My people — we are not gardening folk. My father used to say that my great grandparents were so bad at farming that back on that fateful day in 1939, even the Nazis looked at their pathetic potatoes and cabbage and said feh; you can keep it.
I did find out a few years ago that my mother helped plant her uncle’s victory garden in Brooklyn back when she was a very young girl; she told me that she dug and dug and planted and planted, and when I asked her what it was she grew, she couldn’t tell me.
“No idea,” she said, shrugging.
“Did you eat any of it?” I asked.
“No idea,” she said, shrugging.
Which kind of makes sense because to this very day, not a single vegetable passes my mother’s lips on even a bi-annual basis. It’s not like Susan’s mother, who grew up on a small subsistence farm and ate absolutely everything that her mother grew, absolutely all the time, and who can give me five recipes for What to Do With Rutabagas off the top of her hat, at 93. So why did my mother grow something if she didn’t actually eat it? She was from Brooklyn. She was a city girl. For her, it was the childlike act of planting and getting dirty; and it was the joyous thrill of seeing something she had stuck in the ground turn into something edible. Even if she didn’t eat it.
I remember those days myself, back when Susan and I were first together. We built gigantic garden boxes in her sun-drenched backyard; I’d sit in the dirt out there, in a moronic, city girl outfit I cobbled together for myself — Banana Republic overall shorts and red rubber clogs — digging around, pulling weeds, staking up tomato plants. The first summer we were together, after my dot com went belly up and I was living up there almost full time, we planted everything we could think of: summer squash, winter squash, cucumbers, radishes, kale, four different kinds of lettuce, wax beans, sugar snap peas, two different kinds of gorgeous, ruby red beets. Even though I hated —I loathed —beets.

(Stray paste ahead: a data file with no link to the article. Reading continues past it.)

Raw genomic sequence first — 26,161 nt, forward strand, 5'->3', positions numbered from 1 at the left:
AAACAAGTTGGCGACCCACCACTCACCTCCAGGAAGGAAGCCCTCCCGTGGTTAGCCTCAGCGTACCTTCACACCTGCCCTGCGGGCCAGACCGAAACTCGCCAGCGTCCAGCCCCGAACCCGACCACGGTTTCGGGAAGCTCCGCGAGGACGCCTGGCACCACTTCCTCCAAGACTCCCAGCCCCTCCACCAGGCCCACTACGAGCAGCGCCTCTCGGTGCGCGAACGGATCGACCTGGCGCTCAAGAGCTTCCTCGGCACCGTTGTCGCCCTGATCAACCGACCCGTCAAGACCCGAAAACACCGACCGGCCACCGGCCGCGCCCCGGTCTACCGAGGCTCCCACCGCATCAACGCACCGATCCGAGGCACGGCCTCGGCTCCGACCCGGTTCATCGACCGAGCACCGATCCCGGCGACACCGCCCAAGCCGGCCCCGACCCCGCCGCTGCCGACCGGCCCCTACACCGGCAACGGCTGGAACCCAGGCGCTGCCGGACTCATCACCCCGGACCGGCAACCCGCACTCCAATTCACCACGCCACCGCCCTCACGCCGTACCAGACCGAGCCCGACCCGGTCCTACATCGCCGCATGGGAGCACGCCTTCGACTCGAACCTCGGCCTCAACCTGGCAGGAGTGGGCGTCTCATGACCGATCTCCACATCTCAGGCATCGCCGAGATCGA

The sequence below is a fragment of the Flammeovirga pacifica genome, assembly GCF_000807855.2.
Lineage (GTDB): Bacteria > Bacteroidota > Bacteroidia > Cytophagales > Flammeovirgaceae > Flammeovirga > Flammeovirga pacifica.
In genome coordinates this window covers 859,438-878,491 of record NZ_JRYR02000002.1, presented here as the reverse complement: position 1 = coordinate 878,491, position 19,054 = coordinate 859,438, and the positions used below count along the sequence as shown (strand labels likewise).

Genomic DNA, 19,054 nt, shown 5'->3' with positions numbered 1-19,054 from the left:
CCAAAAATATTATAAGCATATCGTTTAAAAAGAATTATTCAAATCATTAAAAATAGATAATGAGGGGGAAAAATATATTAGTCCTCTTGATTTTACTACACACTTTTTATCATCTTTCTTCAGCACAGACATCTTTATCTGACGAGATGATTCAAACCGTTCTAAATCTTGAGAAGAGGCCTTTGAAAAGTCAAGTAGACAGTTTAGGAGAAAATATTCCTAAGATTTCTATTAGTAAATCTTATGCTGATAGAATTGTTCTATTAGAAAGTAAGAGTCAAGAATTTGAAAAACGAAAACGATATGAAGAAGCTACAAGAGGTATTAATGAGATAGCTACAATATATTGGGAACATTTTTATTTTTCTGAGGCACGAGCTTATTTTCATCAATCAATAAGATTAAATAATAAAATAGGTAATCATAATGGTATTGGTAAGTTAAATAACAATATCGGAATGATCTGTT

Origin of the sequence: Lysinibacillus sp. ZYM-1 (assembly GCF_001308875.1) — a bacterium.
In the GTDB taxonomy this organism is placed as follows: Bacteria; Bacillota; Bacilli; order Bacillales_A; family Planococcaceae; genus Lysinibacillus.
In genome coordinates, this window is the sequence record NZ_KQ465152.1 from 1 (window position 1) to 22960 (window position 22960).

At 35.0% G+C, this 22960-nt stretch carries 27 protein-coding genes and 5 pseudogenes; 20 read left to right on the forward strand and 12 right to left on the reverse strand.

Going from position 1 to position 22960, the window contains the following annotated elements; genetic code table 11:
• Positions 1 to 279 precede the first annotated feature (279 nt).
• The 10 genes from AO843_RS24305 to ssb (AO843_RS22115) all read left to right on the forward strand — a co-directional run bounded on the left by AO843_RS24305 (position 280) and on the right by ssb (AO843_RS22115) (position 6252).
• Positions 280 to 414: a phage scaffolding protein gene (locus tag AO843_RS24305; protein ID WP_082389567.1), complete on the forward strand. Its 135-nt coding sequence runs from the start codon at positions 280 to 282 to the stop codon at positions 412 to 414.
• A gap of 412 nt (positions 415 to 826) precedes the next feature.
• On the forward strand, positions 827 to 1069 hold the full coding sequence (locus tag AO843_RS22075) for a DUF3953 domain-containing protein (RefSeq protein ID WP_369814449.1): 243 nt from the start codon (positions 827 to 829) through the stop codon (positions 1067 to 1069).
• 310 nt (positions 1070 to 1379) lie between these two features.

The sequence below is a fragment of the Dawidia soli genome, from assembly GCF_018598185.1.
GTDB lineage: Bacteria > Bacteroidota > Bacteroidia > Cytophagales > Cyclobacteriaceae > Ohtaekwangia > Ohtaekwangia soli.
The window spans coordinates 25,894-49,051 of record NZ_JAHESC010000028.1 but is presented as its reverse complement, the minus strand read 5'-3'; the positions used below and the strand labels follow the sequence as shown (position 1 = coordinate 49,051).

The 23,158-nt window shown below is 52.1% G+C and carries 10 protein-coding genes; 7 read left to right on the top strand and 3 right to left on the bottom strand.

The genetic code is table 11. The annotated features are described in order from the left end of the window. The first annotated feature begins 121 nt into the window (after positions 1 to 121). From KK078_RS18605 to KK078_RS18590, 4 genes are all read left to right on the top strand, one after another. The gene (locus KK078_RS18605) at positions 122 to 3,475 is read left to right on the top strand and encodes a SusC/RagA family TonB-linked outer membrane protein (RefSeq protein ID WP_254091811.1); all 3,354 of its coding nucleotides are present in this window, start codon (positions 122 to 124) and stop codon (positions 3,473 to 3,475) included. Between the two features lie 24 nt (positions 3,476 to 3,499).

One morning, we went down to the garden to discover that something or someone — birds, chipmunks, deer, woodchucks — had eaten all of our beets, and our beet greens. Little chewed-on spindly nubs sat in the boxes where the lush vegetables had once lived and grown nearly to full vegetablehood. I went into a rage. How could this happen? I was like Ripley in Alien, only with a rake, even though I couldn’t actually stomach the things that were eaten.
Sometimes, Susan said, stuff just dies. It gets gorgeous, it looks perfect, everything is fine and great, and then other things decide that it’s just as gorgeous as you think it is, and they get there first, usually the morning you’re planning on going out with your little basket. It is what it is.
And then she went back to weeding.
I realized, when she said that, why my people had never been fond of gardening: it was a huge amount of work under a constant, relentless threat of disappointment, of losing something you worked so hard to create, of trotting down the stairs in the morning, tra la, and seeing it ravaged. And there not being a damned thing you can do about it. Once I realized that, things seemed to get a little bit easier for me, for some reason.
The following year, when Susan and I were living together full time, I had become a full-fledged, dyed-in-the-wool vegetable gardener. I’d tossed the idiot overalls and the clogs and the fancy leather gloves and instead worked in an old pair of khakis that I picked up at Goodwill, and rubberized gloves that Susan’s mother had found somewhere for $2. I had even become adept at composting, the definition of which is pretty much taking dreck and turning it into more dreck. Because vegetables, I discovered that summer, really love dreck. Waste not, want not.
“Look at you, Miss Gardener,” my father said when he and my stepmother came up to visit on my birthday, arriving while I was in the front yard, deadheading the roses in a straw hat. I looked like Lillian Gish in The Whales of August. He gave me a check for my birthday, which I promptly spent on a rototiller.
“What’s next for you—a John Deere?” he asked, laughing. It was; a few months later, I was driving around the backyard on a green and yellow lawn tractor instead of pushing the mower around haphazardly, and carving out crop circles that probably could have been seen from outer space.